They see dead people…sort of

Here are two paranormal series written on a theme, a woman who can see how and when people die, one in hindsight and other as foresight. The Harper Connelly Series is the invention of Charlaine Harris who is known for several series including Sookie Stackhouse in the Southern Vampire Mysteries. The other by Chuck Wendig is the Blackbirds Series. Wendig is also a screenwriter, blogger and game designer. Both are excellent writers, but with very different writing styles.

Harper Connelly has it rough. After being struck by lightning at the age of 15 she can find missing people’s remains. She can feel the dead and find their final resting place, and then experiences their death. The drawback is if it is murder she can’t see the killer. Skeptics and believers both hire her to find missing loved ones, yet she often ends up being a suspect in the police investigation by virtue of finding the body. She travels with her stepbrother and manager Tolliver as they try to keep what’s left of their family together and financially solvent. As the series progresses, Harper and Tolliver’s relationships starts to change and Harper finds more clues about the disappearance of her older sister when she was a child. There are four books in the series: Grave Sight, Grave Surprise, An Ice Cold Grave, and Grave Secret. Books 1 through 3 are also available as graphic novels.

 gravesightClick here to view Grave Surprise by Charlaine Harris in SPL catalogClick here to view An Ice Cold Grave by Charlaine Harris in SPL catalogClick here to view Grave Secret by Charlaine Harris in SPL catalog

Chuck Wendig’s books feature Miriam Black. Harper at least has Tolliver, Miriam is alone. She foresees a person’s death the second she touches them. At first she tries to stop the deaths, but finds that no matter what she says or does, she can’t change their fate. She can’t tell them. Who would believe her? She has seen every kind of horrible way to die and when she has tried to stop the event she ends up either helping it happen or making it worse. In the first book Miriam goes from taking advantage of this power and stealing peoples’ valuables upon their death to doing her utmost to change that future. This change happens when she meets Louis, a truck driver and widower, and sees his death. The kicker this time is he says her name as he’s dying and she sees the killer coming after her next. Miriam realizes that by meeting him, she has somehow become inextricably intertwined with his murder and murderer. Will she find a way to save Louis?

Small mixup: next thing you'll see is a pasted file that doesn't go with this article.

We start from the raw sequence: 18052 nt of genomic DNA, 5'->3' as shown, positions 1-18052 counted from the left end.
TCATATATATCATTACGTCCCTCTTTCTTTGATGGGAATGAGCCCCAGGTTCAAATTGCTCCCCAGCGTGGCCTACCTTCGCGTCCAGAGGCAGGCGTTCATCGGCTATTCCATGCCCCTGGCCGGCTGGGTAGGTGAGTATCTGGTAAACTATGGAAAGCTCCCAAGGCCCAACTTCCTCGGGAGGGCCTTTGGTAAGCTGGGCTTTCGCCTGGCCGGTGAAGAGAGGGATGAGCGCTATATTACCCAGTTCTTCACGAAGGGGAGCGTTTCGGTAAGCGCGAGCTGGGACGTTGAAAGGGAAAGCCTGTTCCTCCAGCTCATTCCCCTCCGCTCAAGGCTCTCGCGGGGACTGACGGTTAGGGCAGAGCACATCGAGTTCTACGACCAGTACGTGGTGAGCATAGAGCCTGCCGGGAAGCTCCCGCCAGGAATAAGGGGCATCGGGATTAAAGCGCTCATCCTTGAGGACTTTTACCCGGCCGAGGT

The second book finds Miriam trying to give up her nomadic, parasitic ways with limited success. Miriam is introduced to a schoolteacher, Katie, who will pay to know her own fate. The problem is that in the process Miriam discovers a whole new horror, a serial killer, and she has just touched two of his victims; students at Katie’s school. Fate seems to have a job for Miriam; she just doesn’t want it. Can Miriam save these young girls? Can she save herself? The first two books in the series are Blackbirds and Mockingbird. Cormorant, the third book, is scheduled to be released on December 31, 2013.

Click here to view Blackbirds by Chuck Wendig in SPL catalog

Click here to view Mockingbird by Chuck Wendig in SPL catalog

 

 

 

 

 

Harris’ books, while having gruesome murders is not overtly graphic and the sex and adult language are well within most Urban Fantasy reader’s tolerance. Wendig on the other hand is not for the squeamish. Miriam is darker, more dangerous and abrasive. She is also a much more damaged human being. There is blood, gore, sex, violence and drug use. Not that it’s all dark; humor is employed well by both authors. Both series are very satisfying reads with strong heroines dealing with the horrors life and fate throw at them.

3 thoughts on “They see dead people…sort of”

  1. I’ve not read Wendig so I can’t comment on him beyond saying his books sound more like horror than urban fantasy, but Charlaine Harris’s GRAVE series is straight up mystery with a paranormal element, not urban fantasy.

    Although urban fantasy has mystery as the plot that drives the story, it is as much about place and worldbuilding as it is about the paranormal. Harris’ GRAVE series isn’t about place as are the Sookie Stackhouse stories which are urban fantasy.

  2. Hi Marilynn,
    You are absolutely correct in your characterization of Harris’ Grave Series. While the books are murder mysteries, the compelling part for me was Harper’s character development. The Southern Vampire books are also found in the mystery section, but that’s not what leaps to mind when I think about those books; as you say they are urban fantasy.
    What compelled me to write about them is the very different approaches the authors took. Both characters are strong, determined and incredibly resilient. Neither are victims and neither are defined by their relationships with the men in their lives.
    Thank you for taking the time to comment.

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